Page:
Armidale District

'Flowers' are actually groups of single flowers in paired clusters.
Each ovary develops to make a Hakea nut.

Left Panel information & images - N.Wilson

APS Armidale Fact Sheet - Hakea eriantha

Text and images by
Warren Sheather

Hakea eriantha is known as the Tree Hakea. Probably not the most fitting common name as many species exceed it in height.

H. Eriantha plant
H. Eriantha plant

Hakea eriantha , in cultivation, reaches a height of from three to four metres.
A few years ago a population was found, on the Waterfall Way, east of Armidale, with very narrow leaves that are half the width of 'normal' leaves. This narrow-leaved form grows into a dense, compact shrub.

photo - N. Wilson
flower heads
flower heads

The leaves are usually broad, lance-like, glossy above and paler beneath. White flowers have white woolly stalks and appear in clusters at the base of each leaf. They are followed by woody fruits that have a smooth surface and a beak.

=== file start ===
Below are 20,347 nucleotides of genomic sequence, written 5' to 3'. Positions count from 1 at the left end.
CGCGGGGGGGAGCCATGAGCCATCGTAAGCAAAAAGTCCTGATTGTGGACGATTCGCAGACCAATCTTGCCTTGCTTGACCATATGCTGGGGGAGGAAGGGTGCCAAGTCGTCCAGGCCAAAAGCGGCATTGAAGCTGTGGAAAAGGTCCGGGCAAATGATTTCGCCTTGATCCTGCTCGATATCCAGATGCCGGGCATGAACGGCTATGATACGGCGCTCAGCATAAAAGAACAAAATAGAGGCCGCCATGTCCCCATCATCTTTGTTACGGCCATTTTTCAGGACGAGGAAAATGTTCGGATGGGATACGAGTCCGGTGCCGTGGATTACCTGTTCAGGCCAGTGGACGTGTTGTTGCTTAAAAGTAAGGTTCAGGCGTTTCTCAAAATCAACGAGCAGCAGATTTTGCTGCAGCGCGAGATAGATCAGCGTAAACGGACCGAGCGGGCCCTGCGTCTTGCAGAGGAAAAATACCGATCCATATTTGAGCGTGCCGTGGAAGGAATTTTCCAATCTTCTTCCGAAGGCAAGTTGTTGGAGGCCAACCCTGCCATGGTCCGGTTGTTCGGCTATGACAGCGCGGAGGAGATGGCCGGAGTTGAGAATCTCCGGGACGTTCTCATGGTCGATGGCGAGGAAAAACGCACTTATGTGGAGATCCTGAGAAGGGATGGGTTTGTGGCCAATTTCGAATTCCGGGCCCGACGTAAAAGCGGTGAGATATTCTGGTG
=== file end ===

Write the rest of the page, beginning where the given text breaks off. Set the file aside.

The bark is smooth and shiny.
The wood is very hard and brittle.

Spring flowering is profuse and conspicuous, usually producing fruits (containing two winged seeds) in large clusters. These fruits are favoured by Yellow-tailed Black Cockatoos - they break the fruits open and extract the seeds.
Hakea eriantha is a widespread species and occurs in Queensland, New South Wales and Victoria. Locally Hakea eriantha has been observed near Dangar's Falls, east of Armidale, along the Waterfall Way and near Inverell.
Hakea eriantha could be grown in shrubberies or as a foreground plant, in shelterbelts and windbreaks.

The species name refers to the woolly parts of the flower.
Propagation is by seed from the fruits which will open and release their seeds about ten days after picking.